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Amherst woman, 93, tired of waiting to get a bench at her bus stop

  • Eleanor Hassell,m93, has been trying for months to get a bench installed at this bus stop near her Chestnut Court home.
  • <br/>Bus stop on Pleasant and Chestnut street in Amherst.<br/>

Eleanor Hassell, 93, is tired of waiting for a bench to be installed at her bus stop.

Her knees hurt and it is hard for her to stand and wait for the bus she relies on to get her to doctor appointments and most anywhere else she needs to go. She says she has spent months pleading with “dozens of people” to get a seat placed at the PVTA bus stop near her Chestnut Court home.

“Everybody thinks it’s a big joke,” she said last week. “I don’t know what’s the matter with people who won’t give me a little bench.”

Her plight came up at a Council on Aging meeting recently, attended by state Rep. Ellen Story.

“It seems like a good, simple request,” Story said.

And now it appears a bench is in sight. Mary MacInnes, executive director of the PVTA, said the town is planning to pour a concrete pad near the bus stop at the intersection of East Pleasant and Chestnut streets and then, once the concrete sets, PVTA will install the seat.

“It has been in the works. It takes a bit of time to program the work,” she said. A shelter may be added at a later time, she said.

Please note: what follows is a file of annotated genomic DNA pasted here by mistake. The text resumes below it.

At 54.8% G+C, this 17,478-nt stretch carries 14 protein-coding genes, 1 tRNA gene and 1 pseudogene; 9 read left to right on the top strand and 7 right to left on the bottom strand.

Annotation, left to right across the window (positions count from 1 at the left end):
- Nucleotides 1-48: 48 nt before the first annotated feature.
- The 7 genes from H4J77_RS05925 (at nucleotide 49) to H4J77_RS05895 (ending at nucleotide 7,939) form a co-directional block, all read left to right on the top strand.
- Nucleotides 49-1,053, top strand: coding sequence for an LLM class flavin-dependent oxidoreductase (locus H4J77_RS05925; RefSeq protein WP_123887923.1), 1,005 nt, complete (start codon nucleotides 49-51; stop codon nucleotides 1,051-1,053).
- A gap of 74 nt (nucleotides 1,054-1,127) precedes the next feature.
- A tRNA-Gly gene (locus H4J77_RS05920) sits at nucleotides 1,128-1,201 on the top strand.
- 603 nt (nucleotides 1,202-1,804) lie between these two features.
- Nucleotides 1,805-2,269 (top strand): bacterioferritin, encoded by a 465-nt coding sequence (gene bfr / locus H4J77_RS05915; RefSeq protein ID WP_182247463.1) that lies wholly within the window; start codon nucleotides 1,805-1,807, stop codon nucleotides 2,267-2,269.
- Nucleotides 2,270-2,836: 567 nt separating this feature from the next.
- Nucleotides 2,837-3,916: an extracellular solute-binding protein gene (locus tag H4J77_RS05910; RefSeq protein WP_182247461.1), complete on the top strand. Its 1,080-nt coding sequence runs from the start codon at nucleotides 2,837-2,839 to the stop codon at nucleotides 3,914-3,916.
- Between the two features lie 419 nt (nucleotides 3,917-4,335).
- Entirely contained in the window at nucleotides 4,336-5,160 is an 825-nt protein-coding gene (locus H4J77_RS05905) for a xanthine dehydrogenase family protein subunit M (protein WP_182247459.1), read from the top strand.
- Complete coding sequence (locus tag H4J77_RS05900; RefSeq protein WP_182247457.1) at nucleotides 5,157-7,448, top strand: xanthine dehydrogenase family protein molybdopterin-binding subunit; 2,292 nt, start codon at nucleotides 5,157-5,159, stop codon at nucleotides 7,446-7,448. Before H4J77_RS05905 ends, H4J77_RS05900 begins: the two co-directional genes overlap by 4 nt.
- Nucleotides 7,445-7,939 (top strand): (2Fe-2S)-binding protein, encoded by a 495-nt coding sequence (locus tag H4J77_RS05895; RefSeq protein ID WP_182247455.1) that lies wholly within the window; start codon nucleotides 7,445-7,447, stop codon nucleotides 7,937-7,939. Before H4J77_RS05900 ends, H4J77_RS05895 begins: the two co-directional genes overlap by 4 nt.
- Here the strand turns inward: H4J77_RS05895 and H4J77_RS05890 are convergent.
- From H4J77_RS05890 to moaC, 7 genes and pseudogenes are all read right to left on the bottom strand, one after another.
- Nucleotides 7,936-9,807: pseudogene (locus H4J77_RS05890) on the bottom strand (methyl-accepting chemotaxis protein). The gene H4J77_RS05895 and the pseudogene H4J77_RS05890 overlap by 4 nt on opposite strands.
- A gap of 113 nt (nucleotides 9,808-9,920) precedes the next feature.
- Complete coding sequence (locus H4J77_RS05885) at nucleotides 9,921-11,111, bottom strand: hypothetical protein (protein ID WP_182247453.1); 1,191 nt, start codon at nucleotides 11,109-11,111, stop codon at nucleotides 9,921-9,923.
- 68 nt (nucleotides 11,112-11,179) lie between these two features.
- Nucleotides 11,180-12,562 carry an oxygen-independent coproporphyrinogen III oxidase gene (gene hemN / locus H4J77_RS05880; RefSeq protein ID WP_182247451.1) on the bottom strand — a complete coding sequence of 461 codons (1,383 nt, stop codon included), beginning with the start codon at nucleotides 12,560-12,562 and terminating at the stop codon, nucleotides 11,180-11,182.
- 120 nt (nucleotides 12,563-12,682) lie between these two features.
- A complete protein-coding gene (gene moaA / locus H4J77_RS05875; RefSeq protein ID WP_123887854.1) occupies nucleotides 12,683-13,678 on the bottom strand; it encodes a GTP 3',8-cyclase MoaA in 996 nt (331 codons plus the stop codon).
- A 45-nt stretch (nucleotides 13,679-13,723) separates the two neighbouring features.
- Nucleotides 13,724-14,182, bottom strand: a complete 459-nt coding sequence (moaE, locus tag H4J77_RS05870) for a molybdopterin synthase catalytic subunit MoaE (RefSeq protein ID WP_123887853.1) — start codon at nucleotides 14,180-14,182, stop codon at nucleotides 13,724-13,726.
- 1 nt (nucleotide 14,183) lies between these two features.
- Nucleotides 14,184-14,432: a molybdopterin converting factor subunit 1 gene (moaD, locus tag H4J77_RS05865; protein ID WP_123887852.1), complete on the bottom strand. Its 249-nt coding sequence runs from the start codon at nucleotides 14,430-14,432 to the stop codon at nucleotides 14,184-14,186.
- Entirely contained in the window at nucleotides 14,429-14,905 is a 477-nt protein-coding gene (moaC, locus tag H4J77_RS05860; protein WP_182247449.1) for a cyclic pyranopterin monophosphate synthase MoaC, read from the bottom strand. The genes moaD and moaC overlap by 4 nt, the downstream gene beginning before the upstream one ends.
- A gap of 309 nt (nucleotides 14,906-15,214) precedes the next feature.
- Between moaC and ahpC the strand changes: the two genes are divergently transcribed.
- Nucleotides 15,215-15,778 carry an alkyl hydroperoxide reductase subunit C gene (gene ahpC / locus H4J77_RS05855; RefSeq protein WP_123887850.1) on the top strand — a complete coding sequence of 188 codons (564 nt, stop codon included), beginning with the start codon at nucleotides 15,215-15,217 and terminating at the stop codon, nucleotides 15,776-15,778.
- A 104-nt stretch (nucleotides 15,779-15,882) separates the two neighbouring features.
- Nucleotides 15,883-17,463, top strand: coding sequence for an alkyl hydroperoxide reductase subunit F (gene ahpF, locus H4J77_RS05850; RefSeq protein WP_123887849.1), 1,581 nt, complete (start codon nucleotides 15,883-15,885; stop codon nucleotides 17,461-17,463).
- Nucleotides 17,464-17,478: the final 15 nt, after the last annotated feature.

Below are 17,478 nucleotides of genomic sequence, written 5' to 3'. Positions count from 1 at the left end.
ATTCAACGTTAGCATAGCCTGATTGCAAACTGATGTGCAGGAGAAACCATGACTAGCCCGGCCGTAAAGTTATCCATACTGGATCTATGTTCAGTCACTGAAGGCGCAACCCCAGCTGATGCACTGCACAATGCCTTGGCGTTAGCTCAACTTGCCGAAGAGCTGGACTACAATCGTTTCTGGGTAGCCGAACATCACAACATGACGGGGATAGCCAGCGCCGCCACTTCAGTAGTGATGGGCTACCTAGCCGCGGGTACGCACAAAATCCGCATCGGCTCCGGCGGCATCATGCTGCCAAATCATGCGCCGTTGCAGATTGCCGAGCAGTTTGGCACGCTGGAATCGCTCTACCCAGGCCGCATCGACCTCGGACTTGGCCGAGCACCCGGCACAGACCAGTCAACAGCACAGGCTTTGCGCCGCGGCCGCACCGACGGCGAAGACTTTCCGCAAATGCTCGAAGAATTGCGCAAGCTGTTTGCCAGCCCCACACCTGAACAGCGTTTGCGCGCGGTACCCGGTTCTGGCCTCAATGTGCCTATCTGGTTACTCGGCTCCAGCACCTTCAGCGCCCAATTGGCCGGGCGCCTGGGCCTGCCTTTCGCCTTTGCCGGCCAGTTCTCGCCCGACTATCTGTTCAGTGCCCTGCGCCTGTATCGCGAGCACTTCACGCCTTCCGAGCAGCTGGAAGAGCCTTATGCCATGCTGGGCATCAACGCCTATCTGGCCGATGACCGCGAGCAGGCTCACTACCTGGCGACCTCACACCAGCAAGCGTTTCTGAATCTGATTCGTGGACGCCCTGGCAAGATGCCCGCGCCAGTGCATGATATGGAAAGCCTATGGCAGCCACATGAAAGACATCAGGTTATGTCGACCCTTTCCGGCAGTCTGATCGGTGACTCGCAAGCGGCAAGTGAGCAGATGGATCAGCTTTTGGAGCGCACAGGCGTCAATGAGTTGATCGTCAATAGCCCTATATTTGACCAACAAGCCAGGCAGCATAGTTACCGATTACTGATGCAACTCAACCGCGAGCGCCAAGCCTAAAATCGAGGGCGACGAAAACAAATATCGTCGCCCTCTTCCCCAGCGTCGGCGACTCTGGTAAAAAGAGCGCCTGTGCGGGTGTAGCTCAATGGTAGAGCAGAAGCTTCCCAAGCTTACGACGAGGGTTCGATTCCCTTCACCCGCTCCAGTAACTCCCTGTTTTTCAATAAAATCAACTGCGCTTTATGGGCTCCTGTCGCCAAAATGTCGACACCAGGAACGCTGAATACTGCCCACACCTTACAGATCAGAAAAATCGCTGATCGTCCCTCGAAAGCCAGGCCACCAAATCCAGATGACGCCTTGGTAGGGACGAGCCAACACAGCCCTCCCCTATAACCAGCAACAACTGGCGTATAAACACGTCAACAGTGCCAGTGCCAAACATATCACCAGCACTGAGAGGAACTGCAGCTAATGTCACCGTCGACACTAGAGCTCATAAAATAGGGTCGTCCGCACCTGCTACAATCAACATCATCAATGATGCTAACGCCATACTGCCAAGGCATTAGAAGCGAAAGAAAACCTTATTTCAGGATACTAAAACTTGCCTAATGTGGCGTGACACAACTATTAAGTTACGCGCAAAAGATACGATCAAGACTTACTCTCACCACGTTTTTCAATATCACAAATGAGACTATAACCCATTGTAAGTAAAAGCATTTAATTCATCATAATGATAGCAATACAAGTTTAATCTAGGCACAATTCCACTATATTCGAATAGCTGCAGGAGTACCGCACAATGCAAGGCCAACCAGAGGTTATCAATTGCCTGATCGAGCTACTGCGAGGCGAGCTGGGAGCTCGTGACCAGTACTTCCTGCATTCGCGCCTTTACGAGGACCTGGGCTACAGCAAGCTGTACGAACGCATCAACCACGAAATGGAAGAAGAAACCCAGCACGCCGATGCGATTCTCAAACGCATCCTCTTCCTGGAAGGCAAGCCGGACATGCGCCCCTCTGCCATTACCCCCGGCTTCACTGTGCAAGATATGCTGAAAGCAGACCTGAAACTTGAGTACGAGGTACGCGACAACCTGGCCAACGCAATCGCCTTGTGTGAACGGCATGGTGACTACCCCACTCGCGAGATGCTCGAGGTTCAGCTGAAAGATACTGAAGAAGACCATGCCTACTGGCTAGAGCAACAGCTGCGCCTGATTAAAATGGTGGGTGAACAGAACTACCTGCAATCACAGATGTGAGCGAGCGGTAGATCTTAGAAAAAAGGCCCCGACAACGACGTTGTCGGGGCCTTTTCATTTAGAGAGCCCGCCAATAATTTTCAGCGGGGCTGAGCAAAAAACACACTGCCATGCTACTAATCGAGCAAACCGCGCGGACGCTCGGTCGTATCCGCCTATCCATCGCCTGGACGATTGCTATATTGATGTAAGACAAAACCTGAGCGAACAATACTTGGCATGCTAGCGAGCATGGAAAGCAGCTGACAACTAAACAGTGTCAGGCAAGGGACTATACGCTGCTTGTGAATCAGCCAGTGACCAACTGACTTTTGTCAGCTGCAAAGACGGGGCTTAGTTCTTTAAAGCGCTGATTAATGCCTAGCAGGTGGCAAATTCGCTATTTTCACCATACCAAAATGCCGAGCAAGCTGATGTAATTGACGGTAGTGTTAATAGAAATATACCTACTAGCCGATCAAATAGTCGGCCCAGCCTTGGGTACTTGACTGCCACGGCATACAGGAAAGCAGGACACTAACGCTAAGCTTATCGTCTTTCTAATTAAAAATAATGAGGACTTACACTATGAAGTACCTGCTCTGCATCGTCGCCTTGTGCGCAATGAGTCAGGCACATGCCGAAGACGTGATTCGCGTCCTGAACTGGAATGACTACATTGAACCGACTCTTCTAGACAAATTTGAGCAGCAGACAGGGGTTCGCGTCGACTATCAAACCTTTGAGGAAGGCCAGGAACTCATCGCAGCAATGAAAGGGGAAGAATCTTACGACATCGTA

Department of Public Works Superintendent Guilford Mooring confirmed that the project is on his list, but wouldn’t say when it will be done, noting its one of several jobs his employees need to complete before winter sets in.

Town Manager John Musante, who serves as chairman of the PVTA Advisory Committee, said last week he has known about Hassell’s appeals, but thought the bench had already been installed.

Hassell is discouraged and angry and this doesn’t make her feel any better. Two weeks ago, she said, she stood in the cold, in pain, for an hour waiting for a bus. She said it took days for her to recover from the resulting body aches.

She said there is a bench nearby in front of Jean Elder House’s courtyard, but it is not close enough to the bus stop for her to use.

A niece provides her transportation periodically, she said, but mainly, “I’m stuck here like a fool. I’d like to get on the bus when I feel like it. I could go to CVS for prescriptions. I could go to the Senior Center. I could go to the post office and I could go to the bank.”

Having easier access to transportation would also get her to Clarke School in Northampton to have her hearing aids repaired.

She was once an avid hiker, and doesn’t take kindly to the changes aging has foisted on her.

“I used to walk over there and stand, but now it’s too much for me,” she said, gesturing toward the bus stop.

And so is the effort to get a seat installed. Hassell said she has voiced her concerns at the Amherst Senior Center and the Amherst Housing Authority, as well as to other town representatives, and she is worn out.

“I would like the bench to be there, but I don’t have the strength left to fight,” she said. “What are they waiting for? Me to die?”

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